WASHINGTON — Metro’s six-year, $5 billion rehabilitation plan following the deadly 2009 Red Line crash has faced a series of delays, from inside and outside the agency, that has left a significant amount of the money allocated for safety and other improvements unspent in each of the last five fiscal years, and left a number of urgent recommendations incomplete.
In budget documents made available ahead of a Metro Board committee hearing Thursday, Metro staff say $3.7 billion was spent on capital improvements between July 2010 and July 2015. While Metro says spending increased over each of the first three fiscal years, the two most recent saw declines “due to vendor delays in delivering buses and new railcars, inefficiencies in project management, along with changes in capital processes as a result of the Federal Management and Oversight (FMO) audit.”
The audit and oversight found major problems with Metro’s financial organization, which are only now beginning to be fixed.
“Every fiscal year between FY2011 through FY2015 Metro has experienced challenges in spending the full amount of the approved budget,” the document says. ”Starting in FY2014 and continuing into FY2015 investment through the capital program decreased for various reasons including vendor delays in bus and railcar deliveries, the purchase of materials requiring longer manufacturing times and construction projects starting later than forecasted.”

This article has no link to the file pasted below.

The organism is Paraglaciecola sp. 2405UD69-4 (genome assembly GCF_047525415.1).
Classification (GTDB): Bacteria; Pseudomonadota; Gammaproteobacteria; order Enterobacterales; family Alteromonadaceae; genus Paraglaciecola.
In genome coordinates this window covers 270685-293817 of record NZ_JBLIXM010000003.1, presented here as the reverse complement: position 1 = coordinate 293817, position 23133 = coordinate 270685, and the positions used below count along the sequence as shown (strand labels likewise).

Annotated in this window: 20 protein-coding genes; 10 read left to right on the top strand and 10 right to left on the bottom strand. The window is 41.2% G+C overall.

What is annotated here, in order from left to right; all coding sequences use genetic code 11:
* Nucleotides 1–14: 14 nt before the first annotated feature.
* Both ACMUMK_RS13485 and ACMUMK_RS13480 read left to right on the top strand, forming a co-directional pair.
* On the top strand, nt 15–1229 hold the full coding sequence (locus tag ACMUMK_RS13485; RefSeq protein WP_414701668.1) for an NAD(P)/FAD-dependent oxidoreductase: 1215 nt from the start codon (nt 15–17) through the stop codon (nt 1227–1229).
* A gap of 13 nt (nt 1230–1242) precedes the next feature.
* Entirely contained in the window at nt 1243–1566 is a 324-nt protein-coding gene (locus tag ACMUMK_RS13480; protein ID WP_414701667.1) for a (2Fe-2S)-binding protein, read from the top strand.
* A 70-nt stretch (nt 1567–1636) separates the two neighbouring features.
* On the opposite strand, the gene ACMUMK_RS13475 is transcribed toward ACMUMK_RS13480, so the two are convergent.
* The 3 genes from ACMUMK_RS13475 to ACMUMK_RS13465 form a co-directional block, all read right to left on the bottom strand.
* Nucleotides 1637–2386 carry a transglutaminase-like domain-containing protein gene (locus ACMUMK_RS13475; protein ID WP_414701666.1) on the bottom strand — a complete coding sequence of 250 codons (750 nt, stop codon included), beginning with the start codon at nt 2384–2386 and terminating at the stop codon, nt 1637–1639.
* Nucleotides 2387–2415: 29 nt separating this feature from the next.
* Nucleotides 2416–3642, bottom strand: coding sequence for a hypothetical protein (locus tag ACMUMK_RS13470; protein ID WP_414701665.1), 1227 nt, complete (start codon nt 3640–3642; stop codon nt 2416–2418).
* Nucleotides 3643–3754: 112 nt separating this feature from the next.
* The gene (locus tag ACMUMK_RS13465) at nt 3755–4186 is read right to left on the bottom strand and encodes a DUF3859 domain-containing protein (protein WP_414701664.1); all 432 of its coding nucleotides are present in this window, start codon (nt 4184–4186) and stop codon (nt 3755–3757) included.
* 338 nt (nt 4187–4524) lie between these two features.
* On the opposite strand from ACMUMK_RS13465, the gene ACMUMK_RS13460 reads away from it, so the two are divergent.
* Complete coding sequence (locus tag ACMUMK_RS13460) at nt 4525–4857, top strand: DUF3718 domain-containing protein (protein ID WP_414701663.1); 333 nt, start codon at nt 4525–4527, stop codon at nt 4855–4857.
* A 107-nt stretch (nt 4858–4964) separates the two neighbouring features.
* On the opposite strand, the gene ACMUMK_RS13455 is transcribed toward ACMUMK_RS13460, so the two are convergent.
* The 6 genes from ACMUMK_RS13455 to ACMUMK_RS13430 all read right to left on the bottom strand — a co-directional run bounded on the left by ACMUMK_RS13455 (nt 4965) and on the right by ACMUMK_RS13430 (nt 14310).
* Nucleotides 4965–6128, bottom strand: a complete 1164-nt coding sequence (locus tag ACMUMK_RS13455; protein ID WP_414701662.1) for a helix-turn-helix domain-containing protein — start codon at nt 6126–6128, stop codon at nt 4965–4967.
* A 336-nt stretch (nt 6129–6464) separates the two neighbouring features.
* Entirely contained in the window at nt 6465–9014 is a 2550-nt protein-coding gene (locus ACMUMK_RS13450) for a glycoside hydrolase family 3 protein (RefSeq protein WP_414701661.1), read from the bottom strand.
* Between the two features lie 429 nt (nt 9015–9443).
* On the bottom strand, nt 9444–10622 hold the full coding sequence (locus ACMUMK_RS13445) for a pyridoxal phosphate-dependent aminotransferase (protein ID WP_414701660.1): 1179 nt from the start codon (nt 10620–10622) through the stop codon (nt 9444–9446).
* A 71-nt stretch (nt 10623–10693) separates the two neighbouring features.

The larger capital projects in the rehabilitation plan are a major reason Metro closed stations on weekends and implemented regular single-tracking throughout the system, so that workers would have more time on the tracks.
Metro has replaced 336,000 feet of power cable, removed work equipment along tracks and replaced turnouts where vehicles can sit on a different track.
But the staff report, mirroring information from federal investigators, says track access was not efficiently and centrally managed, so that stretches of track were closed while limited work was actually getting done.
Four outstanding recommendations from the National Transportation Safety Board are tied to the 2009 crash.
Metro says the last of its oldest railcars, the 1000 Series, are now scheduled to be removed from service by December 2017.
The new 7000 Series railcars that are set to replace them and slightly expand the fleet have been beset by delays.
“The issue there is making sure that when they come off the line, we don’t have to touch them, and we’re not there yet,” Metro General Manager Paul Wiedefeld says in an interview with WTOP.
He says Kawasaki, which is manufacturing the cars, should begin sending the cars again soon. Metro then commissions them before putting the new trains into service.
Metro forecasts getting 12 cars a month, but that number may not be met.
As for other outstanding NTSB recommendations, Metro expects to complete the replacement of Generation II Track Circuits by the end of summer. Metro says that replacement is now nearly 90 percent complete, with 2,085 of 2,351 circuits replaced.